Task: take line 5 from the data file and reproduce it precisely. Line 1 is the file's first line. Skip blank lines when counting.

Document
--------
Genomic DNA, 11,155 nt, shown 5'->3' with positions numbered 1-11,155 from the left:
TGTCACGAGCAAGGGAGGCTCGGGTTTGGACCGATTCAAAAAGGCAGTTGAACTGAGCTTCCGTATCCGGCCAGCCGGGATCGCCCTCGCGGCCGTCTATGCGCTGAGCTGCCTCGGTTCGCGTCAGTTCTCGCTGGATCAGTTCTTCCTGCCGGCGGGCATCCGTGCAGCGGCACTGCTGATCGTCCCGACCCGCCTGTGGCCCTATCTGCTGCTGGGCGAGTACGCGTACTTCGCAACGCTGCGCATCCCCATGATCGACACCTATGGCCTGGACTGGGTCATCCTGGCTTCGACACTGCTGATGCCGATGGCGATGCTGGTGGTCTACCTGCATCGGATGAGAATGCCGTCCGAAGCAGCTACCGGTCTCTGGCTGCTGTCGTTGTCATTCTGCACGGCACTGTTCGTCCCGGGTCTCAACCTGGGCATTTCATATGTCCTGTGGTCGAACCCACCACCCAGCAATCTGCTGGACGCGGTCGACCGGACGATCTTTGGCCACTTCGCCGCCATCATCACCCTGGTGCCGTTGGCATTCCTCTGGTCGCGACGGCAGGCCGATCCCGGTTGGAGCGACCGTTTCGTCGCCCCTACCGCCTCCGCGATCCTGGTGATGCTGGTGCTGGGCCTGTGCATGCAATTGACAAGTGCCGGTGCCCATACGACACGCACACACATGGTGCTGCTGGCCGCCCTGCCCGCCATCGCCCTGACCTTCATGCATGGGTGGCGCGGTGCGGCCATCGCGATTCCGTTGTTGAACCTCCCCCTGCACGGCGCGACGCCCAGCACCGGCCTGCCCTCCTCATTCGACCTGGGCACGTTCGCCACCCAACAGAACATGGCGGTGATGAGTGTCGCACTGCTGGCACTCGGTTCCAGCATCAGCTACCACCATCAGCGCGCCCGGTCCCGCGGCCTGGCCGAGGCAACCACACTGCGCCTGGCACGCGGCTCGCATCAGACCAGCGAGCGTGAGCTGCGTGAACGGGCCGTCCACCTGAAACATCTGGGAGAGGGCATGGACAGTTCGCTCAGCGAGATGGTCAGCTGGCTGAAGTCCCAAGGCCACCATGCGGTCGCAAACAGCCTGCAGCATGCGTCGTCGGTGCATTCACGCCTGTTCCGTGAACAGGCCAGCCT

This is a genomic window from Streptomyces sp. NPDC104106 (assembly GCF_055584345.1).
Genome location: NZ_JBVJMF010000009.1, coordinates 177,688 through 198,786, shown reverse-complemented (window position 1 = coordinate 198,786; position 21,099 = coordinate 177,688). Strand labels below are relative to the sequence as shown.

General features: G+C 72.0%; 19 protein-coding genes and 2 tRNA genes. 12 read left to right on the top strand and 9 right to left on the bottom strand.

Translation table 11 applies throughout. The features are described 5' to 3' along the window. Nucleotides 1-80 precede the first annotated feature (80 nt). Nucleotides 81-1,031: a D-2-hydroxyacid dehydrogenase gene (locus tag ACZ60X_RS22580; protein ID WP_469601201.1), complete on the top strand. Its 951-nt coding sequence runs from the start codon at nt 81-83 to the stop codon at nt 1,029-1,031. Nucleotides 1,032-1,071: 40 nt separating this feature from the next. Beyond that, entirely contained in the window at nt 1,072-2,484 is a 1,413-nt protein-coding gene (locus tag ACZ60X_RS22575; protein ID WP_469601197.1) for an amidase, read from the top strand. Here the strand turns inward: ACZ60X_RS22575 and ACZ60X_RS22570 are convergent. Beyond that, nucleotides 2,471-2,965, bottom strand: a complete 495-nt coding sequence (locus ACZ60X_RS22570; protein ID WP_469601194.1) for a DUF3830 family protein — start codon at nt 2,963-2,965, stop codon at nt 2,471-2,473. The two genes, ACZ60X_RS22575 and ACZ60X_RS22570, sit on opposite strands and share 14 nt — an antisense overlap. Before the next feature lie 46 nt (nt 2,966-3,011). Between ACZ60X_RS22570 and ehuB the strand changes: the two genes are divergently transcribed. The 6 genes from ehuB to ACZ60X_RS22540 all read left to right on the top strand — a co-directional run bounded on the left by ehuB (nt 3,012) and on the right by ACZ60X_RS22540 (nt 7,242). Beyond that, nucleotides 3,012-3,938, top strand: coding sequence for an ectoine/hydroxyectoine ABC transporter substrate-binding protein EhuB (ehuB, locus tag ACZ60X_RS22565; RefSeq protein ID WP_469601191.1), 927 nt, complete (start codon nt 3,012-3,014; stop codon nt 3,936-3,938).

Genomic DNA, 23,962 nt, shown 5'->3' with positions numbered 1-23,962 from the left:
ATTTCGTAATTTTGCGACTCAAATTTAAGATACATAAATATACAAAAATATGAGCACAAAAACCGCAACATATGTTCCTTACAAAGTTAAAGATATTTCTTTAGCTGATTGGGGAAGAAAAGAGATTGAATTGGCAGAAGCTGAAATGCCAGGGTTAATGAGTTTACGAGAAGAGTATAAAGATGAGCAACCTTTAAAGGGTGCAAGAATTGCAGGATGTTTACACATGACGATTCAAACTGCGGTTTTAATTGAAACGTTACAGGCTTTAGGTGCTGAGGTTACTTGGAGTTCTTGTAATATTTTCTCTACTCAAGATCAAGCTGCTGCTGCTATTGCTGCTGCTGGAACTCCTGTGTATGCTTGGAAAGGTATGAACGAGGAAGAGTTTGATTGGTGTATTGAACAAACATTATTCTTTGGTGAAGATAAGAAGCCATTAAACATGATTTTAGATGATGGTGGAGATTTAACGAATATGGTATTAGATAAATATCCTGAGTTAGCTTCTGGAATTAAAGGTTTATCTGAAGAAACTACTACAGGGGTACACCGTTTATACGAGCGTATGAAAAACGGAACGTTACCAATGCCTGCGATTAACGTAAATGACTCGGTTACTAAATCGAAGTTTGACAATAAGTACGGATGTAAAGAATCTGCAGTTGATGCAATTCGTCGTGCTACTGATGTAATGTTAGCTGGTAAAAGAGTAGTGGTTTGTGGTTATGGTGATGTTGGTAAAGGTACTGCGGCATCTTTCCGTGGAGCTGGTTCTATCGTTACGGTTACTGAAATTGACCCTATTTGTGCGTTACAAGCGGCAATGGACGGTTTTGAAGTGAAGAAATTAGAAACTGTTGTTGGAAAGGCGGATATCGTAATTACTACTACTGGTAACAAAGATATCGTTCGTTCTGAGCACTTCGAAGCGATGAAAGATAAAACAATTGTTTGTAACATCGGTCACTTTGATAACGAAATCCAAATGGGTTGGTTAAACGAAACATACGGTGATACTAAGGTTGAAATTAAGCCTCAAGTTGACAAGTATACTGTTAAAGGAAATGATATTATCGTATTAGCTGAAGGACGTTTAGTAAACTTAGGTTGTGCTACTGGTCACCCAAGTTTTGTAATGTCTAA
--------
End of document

General features: G+C 72.0%; 19 protein-coding genes and 2 tRNA genes. 12 read left to right on the top strand and 9 right to left on the bottom strand.